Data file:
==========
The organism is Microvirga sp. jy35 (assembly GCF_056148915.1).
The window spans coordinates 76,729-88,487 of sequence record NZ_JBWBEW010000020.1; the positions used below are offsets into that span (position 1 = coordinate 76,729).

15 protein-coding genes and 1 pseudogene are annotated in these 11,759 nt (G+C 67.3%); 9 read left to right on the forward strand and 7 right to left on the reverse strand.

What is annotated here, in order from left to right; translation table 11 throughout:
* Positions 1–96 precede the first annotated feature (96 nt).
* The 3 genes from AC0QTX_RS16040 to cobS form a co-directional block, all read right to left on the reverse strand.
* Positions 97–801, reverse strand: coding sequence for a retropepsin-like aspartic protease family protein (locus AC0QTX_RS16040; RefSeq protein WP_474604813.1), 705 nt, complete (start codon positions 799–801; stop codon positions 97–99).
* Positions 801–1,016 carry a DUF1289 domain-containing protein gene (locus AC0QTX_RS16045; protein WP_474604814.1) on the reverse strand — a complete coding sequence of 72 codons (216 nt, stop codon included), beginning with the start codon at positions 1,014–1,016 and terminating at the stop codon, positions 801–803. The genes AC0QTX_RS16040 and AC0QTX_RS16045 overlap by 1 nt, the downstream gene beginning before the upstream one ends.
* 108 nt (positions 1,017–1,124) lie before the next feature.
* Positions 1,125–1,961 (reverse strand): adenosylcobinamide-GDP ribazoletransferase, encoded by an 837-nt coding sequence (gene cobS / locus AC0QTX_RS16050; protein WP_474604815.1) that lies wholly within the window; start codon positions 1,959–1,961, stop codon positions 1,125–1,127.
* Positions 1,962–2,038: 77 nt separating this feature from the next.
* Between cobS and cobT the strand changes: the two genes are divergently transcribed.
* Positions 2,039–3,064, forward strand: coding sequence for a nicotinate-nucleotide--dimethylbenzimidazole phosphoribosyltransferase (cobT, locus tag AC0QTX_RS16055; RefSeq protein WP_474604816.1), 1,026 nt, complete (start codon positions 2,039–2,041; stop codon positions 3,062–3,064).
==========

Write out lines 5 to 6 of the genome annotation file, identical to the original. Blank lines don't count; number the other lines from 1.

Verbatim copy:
* Positions 1–96 precede the first annotated feature (96 nt).
* The 3 genes from AC0QTX_RS16040 to cobS form a co-directional block, all read right to left on the reverse strand.